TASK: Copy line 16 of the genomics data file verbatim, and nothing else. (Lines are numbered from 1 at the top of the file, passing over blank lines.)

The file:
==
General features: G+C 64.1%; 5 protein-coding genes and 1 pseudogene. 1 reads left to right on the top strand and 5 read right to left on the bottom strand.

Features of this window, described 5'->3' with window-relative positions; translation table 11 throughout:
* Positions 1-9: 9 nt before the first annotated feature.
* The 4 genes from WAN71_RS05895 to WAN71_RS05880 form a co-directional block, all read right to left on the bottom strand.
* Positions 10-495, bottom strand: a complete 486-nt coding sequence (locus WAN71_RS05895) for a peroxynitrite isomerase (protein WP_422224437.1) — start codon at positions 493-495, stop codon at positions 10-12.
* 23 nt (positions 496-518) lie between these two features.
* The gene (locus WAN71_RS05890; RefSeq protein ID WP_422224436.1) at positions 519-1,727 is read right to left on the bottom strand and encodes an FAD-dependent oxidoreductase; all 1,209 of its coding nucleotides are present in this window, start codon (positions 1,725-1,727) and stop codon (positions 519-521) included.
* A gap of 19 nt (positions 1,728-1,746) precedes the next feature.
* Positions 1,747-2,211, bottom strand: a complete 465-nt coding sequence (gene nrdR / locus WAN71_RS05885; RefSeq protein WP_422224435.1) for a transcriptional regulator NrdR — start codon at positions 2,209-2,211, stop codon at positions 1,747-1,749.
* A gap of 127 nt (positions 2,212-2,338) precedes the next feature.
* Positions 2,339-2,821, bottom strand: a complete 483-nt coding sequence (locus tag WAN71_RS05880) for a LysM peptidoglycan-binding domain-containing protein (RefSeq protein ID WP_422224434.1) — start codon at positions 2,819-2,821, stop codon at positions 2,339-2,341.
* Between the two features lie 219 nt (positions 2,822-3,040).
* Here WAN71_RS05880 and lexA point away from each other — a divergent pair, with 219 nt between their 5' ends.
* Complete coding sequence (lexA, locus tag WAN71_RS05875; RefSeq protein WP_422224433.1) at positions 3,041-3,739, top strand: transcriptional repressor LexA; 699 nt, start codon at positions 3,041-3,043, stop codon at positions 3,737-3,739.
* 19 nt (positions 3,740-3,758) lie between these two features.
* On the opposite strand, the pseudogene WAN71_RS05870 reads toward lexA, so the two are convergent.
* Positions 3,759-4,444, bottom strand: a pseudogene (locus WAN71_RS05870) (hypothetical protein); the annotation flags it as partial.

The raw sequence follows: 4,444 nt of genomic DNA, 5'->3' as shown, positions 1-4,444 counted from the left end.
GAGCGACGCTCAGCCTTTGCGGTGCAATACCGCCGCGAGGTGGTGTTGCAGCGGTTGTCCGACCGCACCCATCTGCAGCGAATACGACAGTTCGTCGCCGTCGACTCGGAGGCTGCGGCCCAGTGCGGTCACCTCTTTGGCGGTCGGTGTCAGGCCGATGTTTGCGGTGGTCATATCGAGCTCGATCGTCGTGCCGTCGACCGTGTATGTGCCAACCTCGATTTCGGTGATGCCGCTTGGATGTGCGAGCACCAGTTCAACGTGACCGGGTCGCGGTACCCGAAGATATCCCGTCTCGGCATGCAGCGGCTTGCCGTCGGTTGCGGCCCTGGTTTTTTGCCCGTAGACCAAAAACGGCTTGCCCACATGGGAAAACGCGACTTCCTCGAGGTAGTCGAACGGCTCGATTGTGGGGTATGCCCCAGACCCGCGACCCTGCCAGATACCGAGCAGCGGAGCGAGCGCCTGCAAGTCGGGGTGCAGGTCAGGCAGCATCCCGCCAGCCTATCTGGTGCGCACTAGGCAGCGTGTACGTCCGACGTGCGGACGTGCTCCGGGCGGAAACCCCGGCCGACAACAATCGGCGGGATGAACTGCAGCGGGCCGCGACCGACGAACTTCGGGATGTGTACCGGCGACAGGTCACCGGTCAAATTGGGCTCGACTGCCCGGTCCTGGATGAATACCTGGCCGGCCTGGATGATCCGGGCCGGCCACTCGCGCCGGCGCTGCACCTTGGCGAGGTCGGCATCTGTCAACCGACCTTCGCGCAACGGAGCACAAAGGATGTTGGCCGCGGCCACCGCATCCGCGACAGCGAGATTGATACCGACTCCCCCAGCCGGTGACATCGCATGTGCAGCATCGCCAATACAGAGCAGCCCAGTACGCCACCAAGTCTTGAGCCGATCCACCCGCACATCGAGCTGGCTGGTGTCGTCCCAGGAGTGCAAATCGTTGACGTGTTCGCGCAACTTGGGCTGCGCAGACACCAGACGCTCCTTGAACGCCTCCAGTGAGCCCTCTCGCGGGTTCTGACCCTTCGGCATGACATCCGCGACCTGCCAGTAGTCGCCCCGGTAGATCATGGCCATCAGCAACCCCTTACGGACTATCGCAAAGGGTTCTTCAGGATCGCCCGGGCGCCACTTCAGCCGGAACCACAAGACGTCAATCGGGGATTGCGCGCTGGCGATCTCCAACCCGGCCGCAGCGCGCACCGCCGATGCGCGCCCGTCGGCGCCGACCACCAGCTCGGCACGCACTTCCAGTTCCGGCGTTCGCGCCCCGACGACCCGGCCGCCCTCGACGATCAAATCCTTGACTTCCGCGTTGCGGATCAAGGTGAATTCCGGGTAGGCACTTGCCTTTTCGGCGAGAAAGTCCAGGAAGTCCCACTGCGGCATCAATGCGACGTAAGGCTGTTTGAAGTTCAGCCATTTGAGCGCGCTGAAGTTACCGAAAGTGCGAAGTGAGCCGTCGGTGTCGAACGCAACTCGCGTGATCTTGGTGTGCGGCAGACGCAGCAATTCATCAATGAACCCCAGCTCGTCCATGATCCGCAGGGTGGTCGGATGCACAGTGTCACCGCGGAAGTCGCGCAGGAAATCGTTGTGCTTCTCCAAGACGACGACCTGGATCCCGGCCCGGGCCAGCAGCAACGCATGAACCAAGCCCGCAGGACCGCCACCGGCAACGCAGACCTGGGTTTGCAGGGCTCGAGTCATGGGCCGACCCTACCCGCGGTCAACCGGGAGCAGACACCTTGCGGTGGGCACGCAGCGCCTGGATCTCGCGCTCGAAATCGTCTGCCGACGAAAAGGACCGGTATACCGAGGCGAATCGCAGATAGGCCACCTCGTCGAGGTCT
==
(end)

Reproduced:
* On the opposite strand, the pseudogene WAN71_RS05870 reads toward lexA, so the two are convergent.